A Leap of Faith: The Michai Stephens Story (Part Four)

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Michai Stephens

Hello open-wheel racing fans!  As the month of May approaches, today we will wrap up our four-part series with the final chapter in the journey of Michai Stephens.  If you have missed parts one, two or three, please check them out to catch-up on what you will read today.

Below is the conclusion of a tremendous testimony of grit, determination, raw talent and destiny.  Take a look at the final part of “A Leap of Faith: The Michai Stephens Story.”

Chapter Four: The Kid Can Drive

With revered motorsport personality Jeremy Shaw coming to his aide in 2015, Michai would indeed become the fifth driver in the Team USA Scholarship’s history to represent his country twice and third to ever do so consecutively.

That fall Michai was off to a hot start, reaching the podium in three of the five races he competed in against previous, present and future winners of the Festival and Walter Hayes Trophy.

However, while the stars were beginning to align, a crash at Silverstone (race five) broke his thumb and sent him packing for the United States. Due to the immediate surgery, Michai also had to withdraw himself from the Mazda Road to 24 Shootout after being an at large nominee by Mazda.

Just hours after a successful surgery on that broken thumb, Fred Edwards gave the aspiring professional a call.  Yet another opportunity was on the horizon, and it would include the USF2000 championship after all.

Edwards was helping fund an all-rookie team in the open-wheel ladder series for the 2016 season, and the group was called RJB Motorsports.

Ever grateful for the opportunity, Michai did the best he could with the fledging outfit.  While the results were hard to come by due to the team’s lack of experience and inferior equipment, Michai could take solace that he did not crash and or damage the car throughout the entire season.

A very consistent driver trying to push the limits of a team with limited resources, he noted “it was a rough year…  A very trying year with a rookie team pitted against 15-plus years of experience (from other teams) wherever we went.”

While his rival, Gabin, at this time, a sophomore in the race series, would finish fifth place in the 2016 USF2000 Championship with superior equipment driving for Jay Motorsports. Michai would squeeze every ounce of potential he had from his car to round out the championship in 17th place with a best finishing result of 9th at the Honda GP Streets of Toronto, ironically the most technical track on the calendar.

In 2017, Michai spent much of his time as a driving instructor.  Working both privately and at RaceCraft1 in Indianapolis, Michai utilized that time as an interactive driving coach to hone his own skills and teaching methods in an effort to become a more polished competitor himself.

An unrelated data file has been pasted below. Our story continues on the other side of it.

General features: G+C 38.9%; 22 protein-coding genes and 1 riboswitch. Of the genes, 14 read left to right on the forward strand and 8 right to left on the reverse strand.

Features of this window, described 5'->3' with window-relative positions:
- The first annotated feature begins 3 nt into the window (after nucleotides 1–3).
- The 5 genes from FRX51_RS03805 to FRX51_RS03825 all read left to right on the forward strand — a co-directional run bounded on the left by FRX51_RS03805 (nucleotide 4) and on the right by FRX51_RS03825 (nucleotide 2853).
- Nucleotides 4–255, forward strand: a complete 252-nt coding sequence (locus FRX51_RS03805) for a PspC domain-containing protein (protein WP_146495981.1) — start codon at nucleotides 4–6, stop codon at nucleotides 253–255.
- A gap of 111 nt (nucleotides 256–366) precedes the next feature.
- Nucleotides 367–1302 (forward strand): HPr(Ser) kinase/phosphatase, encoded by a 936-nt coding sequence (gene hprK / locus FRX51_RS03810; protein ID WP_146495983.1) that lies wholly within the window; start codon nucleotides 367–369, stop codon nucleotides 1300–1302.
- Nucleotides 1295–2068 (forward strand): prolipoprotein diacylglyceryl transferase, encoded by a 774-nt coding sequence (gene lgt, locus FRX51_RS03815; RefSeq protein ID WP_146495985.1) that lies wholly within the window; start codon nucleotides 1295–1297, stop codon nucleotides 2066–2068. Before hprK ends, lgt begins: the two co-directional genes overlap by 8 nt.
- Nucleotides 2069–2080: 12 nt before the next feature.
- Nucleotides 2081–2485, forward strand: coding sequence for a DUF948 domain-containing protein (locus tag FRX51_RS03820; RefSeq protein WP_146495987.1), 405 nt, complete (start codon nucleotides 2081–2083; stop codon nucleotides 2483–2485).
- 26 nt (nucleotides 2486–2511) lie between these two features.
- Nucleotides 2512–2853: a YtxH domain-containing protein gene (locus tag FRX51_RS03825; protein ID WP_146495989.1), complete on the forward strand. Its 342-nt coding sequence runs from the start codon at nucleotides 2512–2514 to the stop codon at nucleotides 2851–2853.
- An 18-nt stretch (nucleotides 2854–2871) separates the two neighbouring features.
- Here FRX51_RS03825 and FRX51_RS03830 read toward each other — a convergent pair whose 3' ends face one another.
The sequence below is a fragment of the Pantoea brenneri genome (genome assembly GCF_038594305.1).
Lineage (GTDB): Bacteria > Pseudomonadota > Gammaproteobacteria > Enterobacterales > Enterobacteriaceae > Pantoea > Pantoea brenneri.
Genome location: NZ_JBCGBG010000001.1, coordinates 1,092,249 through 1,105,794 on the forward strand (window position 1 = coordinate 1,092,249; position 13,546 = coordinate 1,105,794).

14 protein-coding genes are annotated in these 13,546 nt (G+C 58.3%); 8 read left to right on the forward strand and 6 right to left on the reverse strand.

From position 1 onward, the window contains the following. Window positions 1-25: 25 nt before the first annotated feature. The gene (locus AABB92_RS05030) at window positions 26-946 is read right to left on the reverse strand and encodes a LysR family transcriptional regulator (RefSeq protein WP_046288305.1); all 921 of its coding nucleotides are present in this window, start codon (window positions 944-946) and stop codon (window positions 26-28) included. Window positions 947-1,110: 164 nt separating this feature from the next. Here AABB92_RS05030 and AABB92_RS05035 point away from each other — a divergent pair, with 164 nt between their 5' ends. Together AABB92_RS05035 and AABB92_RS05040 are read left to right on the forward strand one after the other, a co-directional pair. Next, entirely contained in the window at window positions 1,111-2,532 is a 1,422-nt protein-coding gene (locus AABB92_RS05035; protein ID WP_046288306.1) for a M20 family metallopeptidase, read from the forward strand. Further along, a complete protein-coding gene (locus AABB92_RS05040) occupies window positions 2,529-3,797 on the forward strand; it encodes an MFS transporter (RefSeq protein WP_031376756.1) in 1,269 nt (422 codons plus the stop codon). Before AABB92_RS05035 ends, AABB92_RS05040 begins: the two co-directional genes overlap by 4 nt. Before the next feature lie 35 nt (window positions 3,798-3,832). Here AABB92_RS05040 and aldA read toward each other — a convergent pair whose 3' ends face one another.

Just as important, the talented driver would help develop the US Formula Four car in conjunction with Honda Performance Development.

In a two-day session at the Carolina Motorsports Park, Michai provided feedback on a multitude of performance aspects, including even the most minute details such as the car’s pit speed limiter.

Approaching 2018, Michai is as much a businessman as he is a driver looking to learn.

This calendar year, Michai will continue his pursuit of becoming a factory racing driver competing for national championships.

Eager to improve his understanding of life behind the wheel of a race car and honored to take part in opportunities that will bring him one step closer to his dream, Michai is looking for support in order to secure that next shot at moving forward.

Still one of his greatest supporters, Jeremy Shaw would love to see Michai get one more opportunity.

During his conversation on the Dinner with Racers podcast, Shaw recalled a unique conversation he had with three-time Indianapolis 500 winner Dario Franchitti after Michai’s incredible run at Silverstone in 2014.

“I said, ‘what have we got here?  This is just astonishing – done no racing at all, no karting, no nothing,’” exclaimed Shaw.  “The kid can drive.  I’d love to see him in a car because he has absolute untapped potential.

“I recon he is one of the most naturally-gifted guys I have ever come across.”

While they are sharp and poignant words from the veteran motorsports journalist, the timing couldn’t be better for a ringing testimonial.

In the outset of this feature, I mentioned how important it was for the media to make note of drivers most deserving for additional opportunities.  Michai Stephens is deserving of one more shot.

We were more than pleased to have a chance to meet with Michai and have him explain his unconventional journey to the Mazda Road to Indy ranks.  Open-Wheels hopes to see him on-track in 2018 and in the future.

Image courtesy of INDYCAR Media.

Tanner Watkins

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